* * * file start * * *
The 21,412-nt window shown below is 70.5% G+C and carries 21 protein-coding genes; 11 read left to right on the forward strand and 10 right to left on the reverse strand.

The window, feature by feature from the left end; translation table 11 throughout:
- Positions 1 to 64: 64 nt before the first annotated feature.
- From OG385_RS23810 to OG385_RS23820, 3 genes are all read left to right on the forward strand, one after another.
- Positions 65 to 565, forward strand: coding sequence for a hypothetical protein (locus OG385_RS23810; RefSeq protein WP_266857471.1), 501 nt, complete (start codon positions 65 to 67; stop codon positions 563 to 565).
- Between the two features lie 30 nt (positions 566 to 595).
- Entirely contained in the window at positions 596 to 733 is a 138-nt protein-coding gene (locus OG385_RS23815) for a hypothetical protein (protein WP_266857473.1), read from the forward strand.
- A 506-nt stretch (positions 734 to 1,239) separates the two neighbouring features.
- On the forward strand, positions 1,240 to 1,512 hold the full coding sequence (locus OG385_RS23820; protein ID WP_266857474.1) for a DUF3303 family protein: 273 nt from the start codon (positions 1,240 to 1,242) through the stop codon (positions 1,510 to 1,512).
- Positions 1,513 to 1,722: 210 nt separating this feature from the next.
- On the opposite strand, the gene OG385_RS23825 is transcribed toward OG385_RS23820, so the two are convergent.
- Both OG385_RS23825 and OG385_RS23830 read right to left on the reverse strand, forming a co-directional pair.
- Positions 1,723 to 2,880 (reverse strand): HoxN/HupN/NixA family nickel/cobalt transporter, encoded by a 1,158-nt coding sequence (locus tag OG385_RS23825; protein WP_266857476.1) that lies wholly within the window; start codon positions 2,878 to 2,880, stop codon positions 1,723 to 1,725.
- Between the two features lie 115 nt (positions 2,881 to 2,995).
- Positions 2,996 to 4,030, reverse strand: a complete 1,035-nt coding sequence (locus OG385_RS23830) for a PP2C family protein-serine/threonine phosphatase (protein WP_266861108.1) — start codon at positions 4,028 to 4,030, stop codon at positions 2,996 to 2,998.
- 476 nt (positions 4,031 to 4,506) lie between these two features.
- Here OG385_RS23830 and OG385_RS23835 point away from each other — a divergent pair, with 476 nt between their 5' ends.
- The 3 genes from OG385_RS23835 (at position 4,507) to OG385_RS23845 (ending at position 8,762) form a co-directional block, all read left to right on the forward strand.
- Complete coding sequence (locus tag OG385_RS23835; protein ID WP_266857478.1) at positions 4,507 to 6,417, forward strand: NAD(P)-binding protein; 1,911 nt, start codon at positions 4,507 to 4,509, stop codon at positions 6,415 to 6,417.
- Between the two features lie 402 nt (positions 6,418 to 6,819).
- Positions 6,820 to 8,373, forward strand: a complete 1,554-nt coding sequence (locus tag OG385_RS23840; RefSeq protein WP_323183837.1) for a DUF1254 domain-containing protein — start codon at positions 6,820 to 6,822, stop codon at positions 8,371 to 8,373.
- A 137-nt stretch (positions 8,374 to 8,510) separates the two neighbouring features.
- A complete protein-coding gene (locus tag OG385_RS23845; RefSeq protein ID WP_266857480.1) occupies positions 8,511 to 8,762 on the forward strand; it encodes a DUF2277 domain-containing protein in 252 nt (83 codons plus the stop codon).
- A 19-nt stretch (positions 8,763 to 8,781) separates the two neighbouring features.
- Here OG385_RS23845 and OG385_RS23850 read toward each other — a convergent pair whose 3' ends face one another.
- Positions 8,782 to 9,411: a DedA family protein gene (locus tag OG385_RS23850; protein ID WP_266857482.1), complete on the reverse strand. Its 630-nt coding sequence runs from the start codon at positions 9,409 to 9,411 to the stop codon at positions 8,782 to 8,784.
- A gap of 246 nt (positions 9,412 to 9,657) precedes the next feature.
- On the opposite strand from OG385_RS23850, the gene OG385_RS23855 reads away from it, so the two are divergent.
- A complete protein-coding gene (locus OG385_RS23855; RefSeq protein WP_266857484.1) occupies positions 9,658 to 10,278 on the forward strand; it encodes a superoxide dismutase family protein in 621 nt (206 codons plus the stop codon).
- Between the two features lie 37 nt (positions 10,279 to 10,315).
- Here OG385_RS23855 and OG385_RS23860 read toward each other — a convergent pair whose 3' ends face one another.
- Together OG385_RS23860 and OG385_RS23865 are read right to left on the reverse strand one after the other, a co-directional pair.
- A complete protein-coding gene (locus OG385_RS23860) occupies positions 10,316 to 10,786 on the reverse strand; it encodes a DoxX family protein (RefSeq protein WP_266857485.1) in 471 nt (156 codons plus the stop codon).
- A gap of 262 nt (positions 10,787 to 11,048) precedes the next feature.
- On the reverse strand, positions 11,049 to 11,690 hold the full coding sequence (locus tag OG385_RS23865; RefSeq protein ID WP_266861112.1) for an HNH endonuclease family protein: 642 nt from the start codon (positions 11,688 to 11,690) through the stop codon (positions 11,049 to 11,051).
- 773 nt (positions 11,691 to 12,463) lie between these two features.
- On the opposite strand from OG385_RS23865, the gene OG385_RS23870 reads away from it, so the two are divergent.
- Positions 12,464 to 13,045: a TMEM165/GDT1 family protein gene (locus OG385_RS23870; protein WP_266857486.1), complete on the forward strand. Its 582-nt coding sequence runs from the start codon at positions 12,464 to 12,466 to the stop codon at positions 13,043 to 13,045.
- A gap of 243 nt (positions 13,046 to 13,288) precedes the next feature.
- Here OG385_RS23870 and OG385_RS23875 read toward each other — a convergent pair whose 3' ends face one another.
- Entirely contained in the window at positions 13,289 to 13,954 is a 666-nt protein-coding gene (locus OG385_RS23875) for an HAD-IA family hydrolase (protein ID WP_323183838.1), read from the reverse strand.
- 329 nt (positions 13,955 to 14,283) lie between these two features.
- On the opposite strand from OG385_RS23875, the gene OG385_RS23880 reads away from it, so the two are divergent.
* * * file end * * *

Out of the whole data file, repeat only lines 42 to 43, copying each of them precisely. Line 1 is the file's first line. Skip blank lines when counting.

- 329 nt (positions 13,955 to 14,283) lie between these two features.
- On the opposite strand from OG385_RS23875, the gene OG385_RS23880 reads away from it, so the two are divergent.